Nice hat, though.

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Festival of Trees fundraiser kicks off Wednesday


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The team from Habitat for Humanity of the Sandhills used a white extension cord wrapped in red tinsel as garland. The framed photos on the tree are of new Habitat homeowners.

It took four hours and a lot of creativity for the Habitat for Humanity of the Sandhills team to complete their Christmas tree.

The garland is simply a long, white extension cord wrapped in festive red tinsel and the tree’s topper is four ordinary wall bracket fastened together to create a shining star.

It’s one of nearly 200 unique trees that will be on display during the 18th annual Festival of Trees at the Carolina Hotel.

The festival kicks off Wednesday with a tree lighting ceremony at 10:15 a.m. It runs through Sunday with a special event each day. Click here to view the schedule.

During the event, people will have the chance to purchase the decorated trees through an online auction. The proceeds will benefit the Sandhills Children’s Center, which provides educational programs and therapeutic services to help children with disabilities such as Down syndrome, autism and cerebral palsy.

Teresa Copper, director of events and community relations, said the festival serves as the non-profit’s largest fundraiser, accounting for nearly 10 percent of the center’s annual operating budget. About $220,000 was raised last year, but Copper is hoping the new online bidding process will increase that figure by $100,000.

“It’s really spectacular,” she said. “When we started the festival 18 years ago, we only had 32 trees.”

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Teresa Copper, director of events and community relations for Sandhills Children’s Center, decorates her “Big Bang Theory” tree Monday.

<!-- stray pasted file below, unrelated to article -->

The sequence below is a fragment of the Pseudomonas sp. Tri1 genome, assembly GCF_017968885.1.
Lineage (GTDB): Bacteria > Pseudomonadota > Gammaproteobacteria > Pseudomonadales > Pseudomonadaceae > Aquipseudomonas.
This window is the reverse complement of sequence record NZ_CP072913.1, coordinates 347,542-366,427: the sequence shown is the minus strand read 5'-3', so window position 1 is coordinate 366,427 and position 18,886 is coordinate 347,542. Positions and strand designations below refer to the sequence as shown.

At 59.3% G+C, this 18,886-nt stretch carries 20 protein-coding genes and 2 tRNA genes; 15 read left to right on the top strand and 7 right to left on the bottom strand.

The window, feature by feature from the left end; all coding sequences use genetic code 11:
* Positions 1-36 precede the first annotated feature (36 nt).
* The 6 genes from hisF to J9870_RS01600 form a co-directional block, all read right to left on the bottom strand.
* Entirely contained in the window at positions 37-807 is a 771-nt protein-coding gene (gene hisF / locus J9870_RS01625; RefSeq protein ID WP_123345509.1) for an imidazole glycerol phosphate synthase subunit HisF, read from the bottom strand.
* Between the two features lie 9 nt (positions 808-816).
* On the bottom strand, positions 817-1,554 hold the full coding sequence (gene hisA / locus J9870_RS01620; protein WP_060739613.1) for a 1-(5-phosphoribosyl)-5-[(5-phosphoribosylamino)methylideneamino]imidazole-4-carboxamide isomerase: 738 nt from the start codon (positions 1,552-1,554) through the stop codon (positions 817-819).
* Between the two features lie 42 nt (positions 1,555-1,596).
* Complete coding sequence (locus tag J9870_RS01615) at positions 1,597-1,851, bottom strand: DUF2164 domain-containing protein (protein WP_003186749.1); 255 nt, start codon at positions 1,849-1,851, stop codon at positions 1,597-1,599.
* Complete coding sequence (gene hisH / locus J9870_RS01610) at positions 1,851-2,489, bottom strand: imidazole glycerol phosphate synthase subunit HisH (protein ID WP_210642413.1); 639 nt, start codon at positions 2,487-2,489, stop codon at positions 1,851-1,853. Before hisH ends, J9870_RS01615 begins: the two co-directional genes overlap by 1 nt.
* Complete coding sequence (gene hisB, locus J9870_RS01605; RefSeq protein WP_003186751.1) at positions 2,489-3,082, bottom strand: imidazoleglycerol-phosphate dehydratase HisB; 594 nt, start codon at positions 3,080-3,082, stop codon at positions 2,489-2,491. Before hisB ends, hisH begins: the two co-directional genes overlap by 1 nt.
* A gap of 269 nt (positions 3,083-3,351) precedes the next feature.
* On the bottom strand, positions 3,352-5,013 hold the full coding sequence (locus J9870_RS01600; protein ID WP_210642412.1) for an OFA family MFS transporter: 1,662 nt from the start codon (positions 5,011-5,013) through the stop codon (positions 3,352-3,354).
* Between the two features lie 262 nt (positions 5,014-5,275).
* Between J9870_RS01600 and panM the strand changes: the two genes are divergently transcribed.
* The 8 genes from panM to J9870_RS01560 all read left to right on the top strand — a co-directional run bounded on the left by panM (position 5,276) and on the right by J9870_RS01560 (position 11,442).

Each of the trees have themes that are carried out in elaborate fashion.

The Habitat team chose “I’ll Be Home for Christmas,” so the bottom of the tree is surrounded by donated houseware essentials and kitchen gadgets.

“All of this would be great for a person who is moving into a new home,” said Erin Hairston, Habitat’s volunteer coordinator.

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The Habitat for Humanity tree features an “I’ll Be Home for Christmas” theme with houseware items and kitchen gadgets.

The tree itself is decorated with tools and framed photos of homeowners Habitat has helped within the past year or so.

Hairston said this is the first time Habitat has participated in the festival, but it’s likely not the last.

“We like to give back when we can and this is truly a great cause,” she said.

For Lynn Melton, the festival is a fun way to help a worthy organization.

“It’s really the beginning of the holiday season in the Sandhills,” she said.

Nancy Oakley was hooked after decorating her first tree 17 years ago.

“It just feels good to be part of this,” she said. “The minute it’s over I start thinking about next year.”

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The Pinehurst Resort tree is simple and elegant.